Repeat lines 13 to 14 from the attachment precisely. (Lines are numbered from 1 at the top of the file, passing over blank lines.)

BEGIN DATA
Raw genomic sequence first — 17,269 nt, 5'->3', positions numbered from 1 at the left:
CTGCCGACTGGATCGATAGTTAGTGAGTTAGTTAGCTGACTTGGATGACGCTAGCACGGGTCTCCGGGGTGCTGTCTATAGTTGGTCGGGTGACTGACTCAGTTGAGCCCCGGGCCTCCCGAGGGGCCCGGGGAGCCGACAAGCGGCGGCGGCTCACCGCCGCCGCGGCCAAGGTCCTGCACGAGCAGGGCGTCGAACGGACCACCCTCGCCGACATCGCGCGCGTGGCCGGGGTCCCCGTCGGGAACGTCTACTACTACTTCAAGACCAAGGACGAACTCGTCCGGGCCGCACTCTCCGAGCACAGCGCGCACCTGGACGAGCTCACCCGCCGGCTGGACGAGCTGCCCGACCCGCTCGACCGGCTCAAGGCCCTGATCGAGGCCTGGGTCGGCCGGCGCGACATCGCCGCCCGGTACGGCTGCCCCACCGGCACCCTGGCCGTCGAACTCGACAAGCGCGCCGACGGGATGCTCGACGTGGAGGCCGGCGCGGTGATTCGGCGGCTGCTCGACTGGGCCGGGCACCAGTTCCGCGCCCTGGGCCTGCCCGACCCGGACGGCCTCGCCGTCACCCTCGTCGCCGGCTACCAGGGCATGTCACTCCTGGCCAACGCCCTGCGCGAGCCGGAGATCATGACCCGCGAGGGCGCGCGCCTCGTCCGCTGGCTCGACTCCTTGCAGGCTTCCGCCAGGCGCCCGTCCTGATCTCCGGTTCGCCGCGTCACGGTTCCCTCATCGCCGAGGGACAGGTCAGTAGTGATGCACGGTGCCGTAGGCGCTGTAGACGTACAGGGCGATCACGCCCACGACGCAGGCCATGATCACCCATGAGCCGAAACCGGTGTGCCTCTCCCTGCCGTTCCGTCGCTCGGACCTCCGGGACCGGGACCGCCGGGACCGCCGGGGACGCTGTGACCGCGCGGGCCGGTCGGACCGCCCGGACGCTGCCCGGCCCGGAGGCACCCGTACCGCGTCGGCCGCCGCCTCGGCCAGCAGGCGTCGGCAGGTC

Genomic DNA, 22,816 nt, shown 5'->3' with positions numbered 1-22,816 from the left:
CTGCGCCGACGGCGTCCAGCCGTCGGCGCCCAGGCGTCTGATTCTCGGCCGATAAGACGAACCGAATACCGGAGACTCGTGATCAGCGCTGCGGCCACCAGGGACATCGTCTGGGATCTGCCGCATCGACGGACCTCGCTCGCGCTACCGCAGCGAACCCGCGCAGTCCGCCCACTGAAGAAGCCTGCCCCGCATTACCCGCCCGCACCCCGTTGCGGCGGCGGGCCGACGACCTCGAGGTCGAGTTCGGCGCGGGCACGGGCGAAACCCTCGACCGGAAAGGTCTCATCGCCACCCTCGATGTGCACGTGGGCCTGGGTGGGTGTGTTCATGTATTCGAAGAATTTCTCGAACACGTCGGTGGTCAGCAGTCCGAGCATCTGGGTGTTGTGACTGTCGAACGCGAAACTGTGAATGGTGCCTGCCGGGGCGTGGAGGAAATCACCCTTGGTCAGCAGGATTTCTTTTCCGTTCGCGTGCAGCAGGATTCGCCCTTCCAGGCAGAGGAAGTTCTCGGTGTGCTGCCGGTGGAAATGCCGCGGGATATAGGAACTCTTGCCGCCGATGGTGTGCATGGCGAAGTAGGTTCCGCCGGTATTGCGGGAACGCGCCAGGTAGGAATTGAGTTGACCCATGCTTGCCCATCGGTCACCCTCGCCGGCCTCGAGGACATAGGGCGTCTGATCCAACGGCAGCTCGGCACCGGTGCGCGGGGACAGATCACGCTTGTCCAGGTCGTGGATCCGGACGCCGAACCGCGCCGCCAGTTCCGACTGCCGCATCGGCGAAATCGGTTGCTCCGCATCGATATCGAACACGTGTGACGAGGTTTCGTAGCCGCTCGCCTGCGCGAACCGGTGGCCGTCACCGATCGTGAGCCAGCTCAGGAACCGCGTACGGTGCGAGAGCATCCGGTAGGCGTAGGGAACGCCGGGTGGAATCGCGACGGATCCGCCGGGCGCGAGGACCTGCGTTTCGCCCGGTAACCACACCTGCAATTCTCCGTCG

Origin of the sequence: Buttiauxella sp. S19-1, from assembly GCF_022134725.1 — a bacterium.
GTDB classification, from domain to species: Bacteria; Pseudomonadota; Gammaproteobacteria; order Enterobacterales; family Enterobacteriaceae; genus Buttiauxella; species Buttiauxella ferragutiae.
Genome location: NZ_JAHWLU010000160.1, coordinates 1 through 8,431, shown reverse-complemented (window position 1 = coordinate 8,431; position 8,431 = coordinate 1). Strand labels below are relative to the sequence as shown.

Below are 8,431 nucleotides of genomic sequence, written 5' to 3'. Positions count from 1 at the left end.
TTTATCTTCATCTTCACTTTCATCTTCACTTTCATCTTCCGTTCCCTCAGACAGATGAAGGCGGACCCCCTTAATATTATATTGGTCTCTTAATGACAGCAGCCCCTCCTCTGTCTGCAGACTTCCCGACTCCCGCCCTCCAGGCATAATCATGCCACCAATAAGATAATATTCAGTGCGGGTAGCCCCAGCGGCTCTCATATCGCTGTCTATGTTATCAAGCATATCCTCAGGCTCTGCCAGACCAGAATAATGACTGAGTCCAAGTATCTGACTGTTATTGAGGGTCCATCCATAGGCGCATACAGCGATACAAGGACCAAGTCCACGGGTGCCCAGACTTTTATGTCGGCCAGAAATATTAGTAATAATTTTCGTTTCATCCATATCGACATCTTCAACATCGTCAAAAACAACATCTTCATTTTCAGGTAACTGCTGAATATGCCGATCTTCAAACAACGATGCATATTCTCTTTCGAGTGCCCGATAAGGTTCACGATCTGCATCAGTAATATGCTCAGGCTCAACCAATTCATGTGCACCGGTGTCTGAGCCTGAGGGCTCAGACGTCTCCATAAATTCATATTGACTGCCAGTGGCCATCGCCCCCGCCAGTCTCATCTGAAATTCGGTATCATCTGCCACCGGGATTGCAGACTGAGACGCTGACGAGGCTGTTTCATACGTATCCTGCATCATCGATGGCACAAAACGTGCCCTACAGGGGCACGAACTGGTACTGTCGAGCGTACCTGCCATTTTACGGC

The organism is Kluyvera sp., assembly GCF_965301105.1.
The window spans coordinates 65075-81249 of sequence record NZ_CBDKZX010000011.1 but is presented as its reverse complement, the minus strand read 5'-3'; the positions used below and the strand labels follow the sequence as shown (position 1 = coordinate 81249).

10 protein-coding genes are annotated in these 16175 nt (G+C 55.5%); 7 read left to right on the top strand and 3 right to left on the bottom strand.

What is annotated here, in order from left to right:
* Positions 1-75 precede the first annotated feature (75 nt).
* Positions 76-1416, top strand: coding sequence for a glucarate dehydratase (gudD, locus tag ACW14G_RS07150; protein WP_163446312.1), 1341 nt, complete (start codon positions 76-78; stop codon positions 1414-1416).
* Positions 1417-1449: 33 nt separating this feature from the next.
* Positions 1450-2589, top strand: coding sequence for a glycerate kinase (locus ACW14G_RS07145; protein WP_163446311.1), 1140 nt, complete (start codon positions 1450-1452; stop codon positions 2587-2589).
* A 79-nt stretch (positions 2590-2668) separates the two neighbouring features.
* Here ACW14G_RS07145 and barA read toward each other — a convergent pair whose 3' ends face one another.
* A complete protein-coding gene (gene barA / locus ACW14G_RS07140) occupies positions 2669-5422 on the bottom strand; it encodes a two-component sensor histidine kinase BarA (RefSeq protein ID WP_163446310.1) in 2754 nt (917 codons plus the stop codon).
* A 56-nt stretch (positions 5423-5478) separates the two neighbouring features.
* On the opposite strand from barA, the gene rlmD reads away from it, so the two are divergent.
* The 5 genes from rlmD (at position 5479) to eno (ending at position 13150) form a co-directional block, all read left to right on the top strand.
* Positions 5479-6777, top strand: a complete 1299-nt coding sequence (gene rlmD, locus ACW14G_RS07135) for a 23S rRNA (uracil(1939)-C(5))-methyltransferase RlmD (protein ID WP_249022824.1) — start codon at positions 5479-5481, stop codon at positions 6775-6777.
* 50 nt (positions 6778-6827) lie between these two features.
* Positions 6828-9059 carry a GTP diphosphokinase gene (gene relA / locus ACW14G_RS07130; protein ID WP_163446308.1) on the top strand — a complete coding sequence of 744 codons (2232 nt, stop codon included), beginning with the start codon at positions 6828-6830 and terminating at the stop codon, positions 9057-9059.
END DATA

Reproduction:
What is annotated here, in order from left to right:
* Positions 1-75 precede the first annotated feature (75 nt).